Review Summary: Toeing the line between chaos and beauty, but generally more inclined towards pretty melodies than violent crescendos, 'Arroyo' is an impressive, mesmerising, and fairly unique album.
There seems to be almost a surfeit of European bands these days of whom the dubious terms “post-rock” and “skramz” can be applied to. Le Pre Ou Je Suis Mort, Preface To The Dead Sea, Mesa Verde, Aussitot Mort, just to name a few. As unconvincing as those labels are, if you were to use them to describe a band to someone with a fair knowledge of hardcore music then they would most likely, and reluctantly, have a pretty good idea of what you’re on about. Songs that follow a climactic ‘post-rock’ structure, pretty melodies converging and sonically dancing with one another, all the while building to an ear-shattering crescendo of dissonant guitars, crashing drums and coarse screamed vocals. Though the terms “post-rock” and “skramz” may be inadequate in terms of professionalism and specificity, genre-labels are an awkward necessity in reviewing music, and these ‘genres’ can be applied to German quintet Arroyo.
Arroyo’s self-titled debut album sees them evolve from the marriage of ‘post-rock’ and ‘screamo’ that characterised their EP ‘Individuum & Massen’. Kind of. Though they still straddle the divide between chaos and beauty Arroyo have reined in the dissonant side of their music and instead there is a greater emphasis on melody and calm. That’s not to say that the crescendos and the sense of awesome power that was found on ‘Individuum & Massen’ are not present on Arroyo’s self-titled follow up. In fact, every song on ‘Arroyo’ still features what could fundamentally be described as “quiet” and “loud” sections. For example, ‘Segel Setzen’
sees beautiful, lush guitar melodies interweave and intertwine with one another, all the while gradually building towards devastating walls of noise consisting of caustic guitars, crashing drums and agonised, shouted vocals. It’s a tried-and-tested formula (some may argue, “Tired”) but fortunately Arroyo have enough personality to pull it off without sounding too generic.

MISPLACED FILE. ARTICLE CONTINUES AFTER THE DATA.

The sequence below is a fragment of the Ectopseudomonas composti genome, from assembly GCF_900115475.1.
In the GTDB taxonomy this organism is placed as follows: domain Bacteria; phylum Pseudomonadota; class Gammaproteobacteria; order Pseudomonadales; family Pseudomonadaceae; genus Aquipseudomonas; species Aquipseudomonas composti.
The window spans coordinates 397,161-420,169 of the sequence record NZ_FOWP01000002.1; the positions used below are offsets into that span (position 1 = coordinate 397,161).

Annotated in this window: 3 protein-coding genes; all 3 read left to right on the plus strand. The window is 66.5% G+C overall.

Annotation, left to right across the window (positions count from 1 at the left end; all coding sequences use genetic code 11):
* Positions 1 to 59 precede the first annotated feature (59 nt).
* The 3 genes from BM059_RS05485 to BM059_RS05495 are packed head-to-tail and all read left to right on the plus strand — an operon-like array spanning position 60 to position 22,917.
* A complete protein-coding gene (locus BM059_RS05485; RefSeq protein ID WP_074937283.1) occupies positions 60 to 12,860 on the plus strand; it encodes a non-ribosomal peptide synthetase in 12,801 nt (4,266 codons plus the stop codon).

Somewhat surprisingly however, is that it is in their more subdued moments that the band are at their best. The ten-minute long ‘Zwischen den Trümmern’
may rise and fall, but it never gets too
aggressive, though it still remains intense and interesting throughout with its introspective, and ever so slightly melancholic guitars, and fantastically intricate drumming. In fact the only ‘screamo’ element left intact is the coarse vocals, but rather than sounding out of place they instead act as a counterpoint to the relatively calm climax. On the whole ‘Arroyo’ has more in common with ‘post-rock’ than ‘screamo’, and this is by no means a bad thing as they still offer a personal, vaguely unique take on it. Album closer ’ Und abermals ergreifen wir die Flucht’
in particular is excellent, as it is concise and focussed, and ends the album in spectacular fashion, while the thirteen-minute epic ‘ Hunde werden wie Wölfe’
sees the band use sparse dynamics and atmosphere more successfully than anywhere else on the album.
In a world where ‘post-rock/skramz’ bands (yeah, I know) seemingly have universal dependence on relatively simple quiet-loud-quiet dynamics, it is refreshing to see that Arroyo, a band of whom both these questionable terms can be applied to, take a more calm, considered approach. The danger in doing this is that the band risk becoming just another ‘post-rock’ band, but luckily they just about have enough personality to avoid this. The other potential pitfall is that by toning down the aggressive intensity of the crescendos ‘Arroyo’ could be wholly monotonous and frustrating. While this is occasionally the case, generally speaking ‘Arroyo’ tends to toe the line between chaos and beauty well enough, and overall they have created a fairly unique, enjoyable debut album.